5 thoughts on “Helping Me Help Myself

  1. I was a big fan of Beth Lisick’s first memoir, Everybody Into the Pool. She’s smart and funny, so I figured her new book about a year she spent trying to improve her life through doing various self-help programs would be pretty entertaining. And it is entertaining, in parts. It was also kind of painful for me to read.

    Lisick describes herself as someone who would sooner be found making fun of self-help than plunking down hard-earned cash for a self-help book or workshop, so her first transformati

  2. Okay. So. Firstly, if you read these book reviews I write, you know that Ithink I’m hilarious and interesting and want to talk about it all the time, right? And just have a theoretical reason (“my review”) to do it? Well, Beth Lisick does that too! This book is ostensibly about her attempts to fix her life with self-help gurus, but really it’s about how much of a mess she is and how funny she thinks that is. Which rules.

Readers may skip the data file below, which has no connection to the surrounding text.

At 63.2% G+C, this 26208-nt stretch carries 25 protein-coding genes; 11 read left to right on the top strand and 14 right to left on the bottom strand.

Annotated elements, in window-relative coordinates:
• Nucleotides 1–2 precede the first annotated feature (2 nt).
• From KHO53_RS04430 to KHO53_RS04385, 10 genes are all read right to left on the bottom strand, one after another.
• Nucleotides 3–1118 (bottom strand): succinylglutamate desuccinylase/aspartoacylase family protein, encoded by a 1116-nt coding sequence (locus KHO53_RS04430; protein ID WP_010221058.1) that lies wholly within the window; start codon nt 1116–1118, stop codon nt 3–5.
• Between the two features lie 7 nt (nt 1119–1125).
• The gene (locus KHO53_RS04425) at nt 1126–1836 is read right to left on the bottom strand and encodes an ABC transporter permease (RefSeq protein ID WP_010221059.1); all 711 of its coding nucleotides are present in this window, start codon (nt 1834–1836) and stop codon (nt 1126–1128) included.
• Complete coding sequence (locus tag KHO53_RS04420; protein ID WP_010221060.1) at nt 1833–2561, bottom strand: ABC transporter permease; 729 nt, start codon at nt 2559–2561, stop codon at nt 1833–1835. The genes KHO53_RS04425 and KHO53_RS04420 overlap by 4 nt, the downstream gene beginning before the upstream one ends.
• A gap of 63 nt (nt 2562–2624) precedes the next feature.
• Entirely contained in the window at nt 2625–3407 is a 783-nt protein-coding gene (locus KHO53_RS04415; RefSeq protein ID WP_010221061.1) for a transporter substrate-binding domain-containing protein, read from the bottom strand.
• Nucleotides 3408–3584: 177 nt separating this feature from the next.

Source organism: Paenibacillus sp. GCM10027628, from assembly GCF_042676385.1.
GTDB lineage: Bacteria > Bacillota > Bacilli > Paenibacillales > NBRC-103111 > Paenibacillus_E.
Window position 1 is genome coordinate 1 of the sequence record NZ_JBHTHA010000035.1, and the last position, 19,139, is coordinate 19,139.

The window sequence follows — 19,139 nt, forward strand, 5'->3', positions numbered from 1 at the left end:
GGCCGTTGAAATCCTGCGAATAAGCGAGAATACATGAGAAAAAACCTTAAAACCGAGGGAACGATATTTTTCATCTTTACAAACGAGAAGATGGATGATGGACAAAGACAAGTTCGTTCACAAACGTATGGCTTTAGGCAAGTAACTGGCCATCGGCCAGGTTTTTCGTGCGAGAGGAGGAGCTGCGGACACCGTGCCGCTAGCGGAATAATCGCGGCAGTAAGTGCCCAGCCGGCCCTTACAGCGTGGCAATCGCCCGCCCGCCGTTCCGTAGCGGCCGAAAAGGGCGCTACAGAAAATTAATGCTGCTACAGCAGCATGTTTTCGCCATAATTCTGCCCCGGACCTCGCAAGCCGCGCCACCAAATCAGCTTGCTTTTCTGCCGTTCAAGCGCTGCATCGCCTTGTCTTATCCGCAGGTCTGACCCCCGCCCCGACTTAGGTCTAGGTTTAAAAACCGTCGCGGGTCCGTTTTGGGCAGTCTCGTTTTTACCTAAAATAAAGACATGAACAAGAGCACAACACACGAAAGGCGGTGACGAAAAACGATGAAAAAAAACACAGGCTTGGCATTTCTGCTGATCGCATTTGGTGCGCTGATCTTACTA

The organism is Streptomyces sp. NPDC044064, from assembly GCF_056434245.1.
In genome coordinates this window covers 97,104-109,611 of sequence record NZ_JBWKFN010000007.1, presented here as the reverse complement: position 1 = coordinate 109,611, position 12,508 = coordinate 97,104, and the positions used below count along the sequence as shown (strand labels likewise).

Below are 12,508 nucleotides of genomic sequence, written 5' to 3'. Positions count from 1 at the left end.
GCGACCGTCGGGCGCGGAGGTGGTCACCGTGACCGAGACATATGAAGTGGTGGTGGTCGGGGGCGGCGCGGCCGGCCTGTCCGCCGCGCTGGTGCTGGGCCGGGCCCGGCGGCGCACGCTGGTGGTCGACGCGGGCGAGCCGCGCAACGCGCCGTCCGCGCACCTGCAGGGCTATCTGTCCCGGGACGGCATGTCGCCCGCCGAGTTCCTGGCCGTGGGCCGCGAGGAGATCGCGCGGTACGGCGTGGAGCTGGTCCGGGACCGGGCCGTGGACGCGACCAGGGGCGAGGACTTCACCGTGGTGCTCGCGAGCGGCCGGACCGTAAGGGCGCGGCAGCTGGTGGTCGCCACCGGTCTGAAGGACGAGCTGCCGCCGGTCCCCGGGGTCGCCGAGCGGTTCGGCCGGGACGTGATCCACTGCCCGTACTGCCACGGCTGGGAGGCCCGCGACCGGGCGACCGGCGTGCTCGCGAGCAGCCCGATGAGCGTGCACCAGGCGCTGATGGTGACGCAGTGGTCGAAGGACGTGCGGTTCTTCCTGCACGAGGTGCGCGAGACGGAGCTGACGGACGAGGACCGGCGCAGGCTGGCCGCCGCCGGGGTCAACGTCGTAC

Full disclosure: I have a crush on her. She came in with her son and signed

  3. I really liked Beth’s voice in this book–sounds like someone who I would love to be friends with. She’s funny, self-deprecating, and has all manner of interesting insights. After reading the book, I wanted to look her up and invite her to have coffee so that the two of us could talk about parenting, lack of finances, and the problems of cleaning out our exploding closets.

    The book, though, is not that great. In fact, I’m just giving it a three because I like Beth the person so much. The book fee

  4. Like many books I’ve read, the concept of this one was way better than its execution. In this memoir, Beth Lisick joins the ranks of Julie Powell, A.J. Jacobs, and others who take on a crazy one-year project and then write a memoir describing its influence on their day-to-day life and/or their long-term worldview. Lisick’s project: to test out the self-help genre as well as the limits of her cynicism, and possibly even get her life on track, by trying to follow the guidelines of one self-help bo

  5. Beth Lisick’s book, while an enjoyable read, sort of drove me mad. I worked for the same employer as Beth when I lived in San Francisco in the mid-90’s. I’ve seen her perform and knew her casually; she’s a nice person. So while reading this book, I had a fairly clear picture in my mind of the author and her voice. I don’t know if that helped or harmed the reading.

    The premise of the book begins with Lisick’s revelation, on New Year’s Day, that she has no discernible goals in her life, because she

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